Monday, March 04, 2024
According to the Centers for Disease Control and Prevention, food allergies affect an estimated 4 to 6 percent of U.S. children and rates increased approximately 50 percent between 1997 and 2011.

A food allergy is an immune reaction to a particular food and will happen every time an individual is exposed to that food. Reactions can include itchy mouth, hives, swelling of the lips and throat, vomiting, diarrhea, and in severe cases death.

A food intolerance, often confused with a food allergy, is a non-allergic, often delayed reaction to a food, drink, or food additive that produces symptoms in one or more body organs and systems. Symptoms may include gas, abdominal pain or diarrhea, and are not life-threatening. Unlike a food allergy, food intolerance issues can often be improved by eating less of the problem food without needing to eliminate it entirely.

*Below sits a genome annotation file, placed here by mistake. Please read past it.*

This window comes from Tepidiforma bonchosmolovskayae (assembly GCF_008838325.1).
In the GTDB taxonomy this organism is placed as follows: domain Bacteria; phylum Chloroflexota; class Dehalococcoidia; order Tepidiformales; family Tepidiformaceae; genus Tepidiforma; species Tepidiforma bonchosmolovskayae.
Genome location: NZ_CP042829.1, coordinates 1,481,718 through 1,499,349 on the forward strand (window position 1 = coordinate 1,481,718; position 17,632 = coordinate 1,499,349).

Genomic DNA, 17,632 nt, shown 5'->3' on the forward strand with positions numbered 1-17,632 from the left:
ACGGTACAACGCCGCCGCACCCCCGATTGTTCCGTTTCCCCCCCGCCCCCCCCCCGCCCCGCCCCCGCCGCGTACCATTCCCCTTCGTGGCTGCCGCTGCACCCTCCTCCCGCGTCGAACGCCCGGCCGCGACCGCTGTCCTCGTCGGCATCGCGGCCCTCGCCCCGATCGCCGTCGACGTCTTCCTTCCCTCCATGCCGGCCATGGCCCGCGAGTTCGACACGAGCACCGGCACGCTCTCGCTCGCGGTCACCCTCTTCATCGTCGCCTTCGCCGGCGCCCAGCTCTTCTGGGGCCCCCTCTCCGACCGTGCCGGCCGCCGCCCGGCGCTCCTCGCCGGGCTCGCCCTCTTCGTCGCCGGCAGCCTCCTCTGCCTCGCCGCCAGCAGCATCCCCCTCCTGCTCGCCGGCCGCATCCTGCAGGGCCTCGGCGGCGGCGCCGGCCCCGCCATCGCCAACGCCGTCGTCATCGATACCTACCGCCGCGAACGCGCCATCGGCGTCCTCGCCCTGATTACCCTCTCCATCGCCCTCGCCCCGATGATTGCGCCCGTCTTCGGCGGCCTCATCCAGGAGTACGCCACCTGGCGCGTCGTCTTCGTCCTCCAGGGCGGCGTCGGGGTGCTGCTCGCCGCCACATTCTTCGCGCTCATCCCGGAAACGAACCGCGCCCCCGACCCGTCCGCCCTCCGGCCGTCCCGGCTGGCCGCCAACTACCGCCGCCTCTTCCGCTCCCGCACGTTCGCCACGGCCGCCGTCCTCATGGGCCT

If you suspect that you or your child has a food allergy, seek medical attention as soon as possible. A serious allergic reaction called anaphylaxis can be fatal. If you're not dealing with a true food allergy, but suspect a food intolerance, discuss options with your health care provider. 

Published in Blog